UA1-WA:P1-p3 Research Point: The Romanesque arch in Britain

Research Points are an opportunity to delve more deeply into particular aspects of a topic. Given time constraints this post is the merest scratch on the surface rather than a full-scale dig.

Semi-circular arches were widely used in Roman architecture in entryways, arcades and tunnel vaults. All of these uses are seen in Romanesque architecture. Architects and builders in the Romanesque period pushed stone vaulting further, to develop groin and ribbed vaulting.

Looking for examples of usage in Britain in particular, I first turned to Early Medieval Architecture by Roger Stalley. In the page below are drawings based on photographs in the book:
* windows and blind arcade at Castle Rising (Norfolk) circa 1140
* the nave of Ely Cathedral, circa 1110-50, showing arcade, high gallery and passageway at clerestory level.
* Selby Abbey (Yorkshire) circa 1100-20. The great weight of the crossing tower caused visible settlement in the nave. Masons patched and partly blocked open areas, rather than more major dismantling/rebuilding work.
* Rounded ribs and arch at Durham Cathedral, with a pointed arch door in the background
* Intersecting blind arcades at Much Wenlock (Shropshire), the chapter house of a Cluniac priory, twelfth century.
researchpoint_01
Wanting to show the various vaulting developments, I found The Corpus of Romanesque Sculpture in Britain and Ireland (http://www.crsbi.ac.uk/index.html). This is a wonderful and scholarly resource. The glossary (http://www.crsbi.ac.uk/resources/glossary.html) is particularly helpful with photographs and brief descriptions, while elsewhere on the site detailed descriptions of buildings and their features demonstrate how to put that new vocabulary to good use. The search function is limited – my tip is to search using Google, including britain romanesque crsbi in the search terms.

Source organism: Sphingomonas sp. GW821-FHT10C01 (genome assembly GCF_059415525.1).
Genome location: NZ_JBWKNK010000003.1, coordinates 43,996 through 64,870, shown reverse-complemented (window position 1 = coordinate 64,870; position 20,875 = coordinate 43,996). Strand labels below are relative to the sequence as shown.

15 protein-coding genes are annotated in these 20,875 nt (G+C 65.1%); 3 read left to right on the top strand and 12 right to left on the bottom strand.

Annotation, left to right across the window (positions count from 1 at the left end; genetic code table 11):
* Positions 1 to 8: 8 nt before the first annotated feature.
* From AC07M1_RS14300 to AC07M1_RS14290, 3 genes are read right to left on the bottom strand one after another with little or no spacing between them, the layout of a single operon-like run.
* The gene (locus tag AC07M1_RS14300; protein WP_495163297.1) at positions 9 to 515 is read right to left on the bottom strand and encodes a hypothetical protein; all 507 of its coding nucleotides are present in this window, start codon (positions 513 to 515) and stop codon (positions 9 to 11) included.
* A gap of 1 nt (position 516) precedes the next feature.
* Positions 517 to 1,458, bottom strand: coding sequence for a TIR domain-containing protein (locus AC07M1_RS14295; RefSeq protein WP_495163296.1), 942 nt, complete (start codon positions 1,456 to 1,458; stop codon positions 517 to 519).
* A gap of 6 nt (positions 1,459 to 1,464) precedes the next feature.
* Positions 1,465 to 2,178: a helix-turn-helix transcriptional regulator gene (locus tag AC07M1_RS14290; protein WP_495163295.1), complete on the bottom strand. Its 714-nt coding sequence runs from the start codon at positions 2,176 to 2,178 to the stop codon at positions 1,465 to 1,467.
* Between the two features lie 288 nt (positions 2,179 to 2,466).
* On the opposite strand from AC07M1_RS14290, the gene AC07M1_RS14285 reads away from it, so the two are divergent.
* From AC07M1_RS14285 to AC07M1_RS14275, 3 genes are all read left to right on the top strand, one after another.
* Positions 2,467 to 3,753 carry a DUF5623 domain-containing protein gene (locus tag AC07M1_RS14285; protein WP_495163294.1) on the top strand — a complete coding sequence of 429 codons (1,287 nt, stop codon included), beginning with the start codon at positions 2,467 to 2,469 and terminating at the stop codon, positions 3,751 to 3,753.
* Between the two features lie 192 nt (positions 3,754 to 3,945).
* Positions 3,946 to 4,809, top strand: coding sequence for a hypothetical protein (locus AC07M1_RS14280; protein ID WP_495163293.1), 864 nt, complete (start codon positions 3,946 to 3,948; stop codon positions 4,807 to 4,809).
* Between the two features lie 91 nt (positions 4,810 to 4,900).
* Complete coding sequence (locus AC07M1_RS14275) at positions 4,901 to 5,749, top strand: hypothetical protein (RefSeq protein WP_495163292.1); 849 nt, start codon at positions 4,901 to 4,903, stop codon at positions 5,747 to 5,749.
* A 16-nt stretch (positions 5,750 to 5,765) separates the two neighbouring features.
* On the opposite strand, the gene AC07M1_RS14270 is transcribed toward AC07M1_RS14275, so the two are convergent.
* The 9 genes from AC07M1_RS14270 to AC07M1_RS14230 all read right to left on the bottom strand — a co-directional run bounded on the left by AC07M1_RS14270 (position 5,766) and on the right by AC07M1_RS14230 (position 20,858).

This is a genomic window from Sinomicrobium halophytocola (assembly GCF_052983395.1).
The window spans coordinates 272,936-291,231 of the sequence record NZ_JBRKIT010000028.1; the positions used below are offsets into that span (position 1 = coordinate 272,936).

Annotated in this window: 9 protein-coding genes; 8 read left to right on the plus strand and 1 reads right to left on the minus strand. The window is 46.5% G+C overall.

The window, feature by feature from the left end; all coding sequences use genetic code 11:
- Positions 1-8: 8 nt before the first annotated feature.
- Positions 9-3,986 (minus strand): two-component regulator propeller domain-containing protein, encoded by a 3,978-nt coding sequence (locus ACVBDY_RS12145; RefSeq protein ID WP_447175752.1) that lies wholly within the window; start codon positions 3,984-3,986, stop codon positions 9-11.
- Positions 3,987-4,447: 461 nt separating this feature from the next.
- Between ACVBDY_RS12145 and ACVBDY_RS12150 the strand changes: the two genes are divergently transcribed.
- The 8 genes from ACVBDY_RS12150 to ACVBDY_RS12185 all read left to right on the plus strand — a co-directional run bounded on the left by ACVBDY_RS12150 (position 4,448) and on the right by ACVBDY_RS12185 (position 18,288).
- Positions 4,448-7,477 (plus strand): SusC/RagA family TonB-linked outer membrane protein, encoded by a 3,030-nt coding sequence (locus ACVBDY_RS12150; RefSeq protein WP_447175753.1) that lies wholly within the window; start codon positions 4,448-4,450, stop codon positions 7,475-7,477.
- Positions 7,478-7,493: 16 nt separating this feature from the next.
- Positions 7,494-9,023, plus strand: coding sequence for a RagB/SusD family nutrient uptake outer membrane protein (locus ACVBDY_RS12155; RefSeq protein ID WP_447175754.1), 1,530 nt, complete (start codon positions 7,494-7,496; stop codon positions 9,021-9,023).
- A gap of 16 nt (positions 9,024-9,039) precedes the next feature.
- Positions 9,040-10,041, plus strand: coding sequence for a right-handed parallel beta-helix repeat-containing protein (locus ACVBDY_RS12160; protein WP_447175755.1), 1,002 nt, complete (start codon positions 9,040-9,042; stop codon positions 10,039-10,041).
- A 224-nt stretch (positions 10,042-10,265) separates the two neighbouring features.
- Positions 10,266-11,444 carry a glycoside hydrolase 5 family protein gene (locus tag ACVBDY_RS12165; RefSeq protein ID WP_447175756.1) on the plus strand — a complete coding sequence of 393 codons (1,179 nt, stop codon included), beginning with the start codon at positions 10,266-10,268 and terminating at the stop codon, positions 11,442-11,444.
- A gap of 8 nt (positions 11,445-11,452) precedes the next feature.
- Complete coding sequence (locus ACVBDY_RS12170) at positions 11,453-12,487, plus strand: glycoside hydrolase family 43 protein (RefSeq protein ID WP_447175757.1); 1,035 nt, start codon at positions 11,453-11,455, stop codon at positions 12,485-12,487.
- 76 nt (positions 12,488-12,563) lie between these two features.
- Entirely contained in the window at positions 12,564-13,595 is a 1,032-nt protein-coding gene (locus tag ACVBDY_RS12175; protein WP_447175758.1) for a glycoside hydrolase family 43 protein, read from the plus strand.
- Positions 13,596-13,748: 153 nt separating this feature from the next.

My drawings below, based on photographs on the site, show:
* The twelfth century bell-cote of St Edith, Shocklach (Cheshire). It doesn’t fit the terms of the Research Point, as the arches are pointed, but I’ve never heard the term “bell-cote” before and with my predilection for bells I couldn’t resist. (www.crsbi.ac.uk/search/location/Shocklach/site/ed-ch-shock.html)
* Transverse arches supporting a tunnel vault at Holy Sepulchre, Cambridge (Cambridgeshire) (www.crsbi.ac.uk/search/county/site/ed-ca-cahsc.html)
* The cellarer’s undercroft of Chester Cathedral, Chester (Chestershire) – “quadripartite groin vault with square transverse and longitudinal ribs dividing the bays”. (www.crsbi.ac.uk/search/county/site/ed-ch-checa.html)
researchpoint_02

Bibilography

Stalley, R. (1999) Early Medieval Architecture Oxford: Oxford University Press
The Corpus of Romanesque Sculpture in Britain and Ireland [online] Available at http://www.crsbi.ac.uk/index.html [Accessed 12 June 2013]

UA1-WA:P1-p3 Research Point: The Romanesque arch in Britain
Understanding Art 1 – Western Art.
Part one: Classical and religious art.
Project three: Religious art.
Topic: Research point – the semi-circular arch in architecture of Romanesque buildings in Britain

1 Response to “UA1-WA:P1-p3 Research Point: The Romanesque arch in Britain”



  1. 1 UA1-WA:P1-p3 Project 3 Review | Fibres of Being Trackback on June 29, 2013 at 1:20 pm

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